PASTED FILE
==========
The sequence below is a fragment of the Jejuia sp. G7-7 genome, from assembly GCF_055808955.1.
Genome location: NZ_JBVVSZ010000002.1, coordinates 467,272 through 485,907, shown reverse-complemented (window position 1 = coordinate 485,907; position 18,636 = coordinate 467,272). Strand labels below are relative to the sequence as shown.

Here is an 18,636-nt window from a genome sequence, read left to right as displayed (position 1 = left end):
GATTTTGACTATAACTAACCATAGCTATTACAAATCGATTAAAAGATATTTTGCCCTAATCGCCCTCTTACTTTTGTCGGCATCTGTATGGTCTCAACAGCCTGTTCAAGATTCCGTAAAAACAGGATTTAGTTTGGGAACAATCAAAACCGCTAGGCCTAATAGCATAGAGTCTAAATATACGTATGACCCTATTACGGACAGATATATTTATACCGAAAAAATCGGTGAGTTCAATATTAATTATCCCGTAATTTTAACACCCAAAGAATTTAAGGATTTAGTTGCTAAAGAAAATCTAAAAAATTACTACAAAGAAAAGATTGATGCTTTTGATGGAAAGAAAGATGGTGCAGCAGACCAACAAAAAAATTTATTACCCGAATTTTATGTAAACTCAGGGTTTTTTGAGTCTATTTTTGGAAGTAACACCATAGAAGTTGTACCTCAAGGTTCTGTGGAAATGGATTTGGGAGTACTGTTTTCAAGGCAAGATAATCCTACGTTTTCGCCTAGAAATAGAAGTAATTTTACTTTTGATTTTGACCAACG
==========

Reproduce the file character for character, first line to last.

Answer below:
The sequence below is a fragment of the Jejuia sp. G7-7 genome, from assembly GCF_055808955.1.
Genome location: NZ_JBVVSZ010000002.1, coordinates 467,272 through 485,907, shown reverse-complemented (window position 1 = coordinate 485,907; position 18,636 = coordinate 467,272). Strand labels below are relative to the sequence as shown.

Here is an 18,636-nt window from a genome sequence, read left to right as displayed (position 1 = left end):
GATTTTGACTATAACTAACCATAGCTATTACAAATCGATTAAAAGATATTTTGCCCTAATCGCCCTCTTACTTTTGTCGGCATCTGTATGGTCTCAACAGCCTGTTCAAGATTCCGTAAAAACAGGATTTAGTTTGGGAACAATCAAAACCGCTAGGCCTAATAGCATAGAGTCTAAATATACGTATGACCCTATTACGGACAGATATATTTATACCGAAAAAATCGGTGAGTTCAATATTAATTATCCCGTAATTTTAACACCCAAAGAATTTAAGGATTTAGTTGCTAAAGAAAATCTAAAAAATTACTACAAAGAAAAGATTGATGCTTTTGATGGAAAGAAAGATGGTGCAGCAGACCAACAAAAAAATTTATTACCCGAATTTTATGTAAACTCAGGGTTTTTTGAGTCTATTTTTGGAAGTAACACCATAGAAGTTGTACCTCAAGGTTCTGTGGAAATGGATTTGGGAGTACTGTTTTCAAGGCAAGATAATCCTACGTTTTCGCCTAGAAATAGAAGTAATTTTACTTTTGATTTTGACCAACG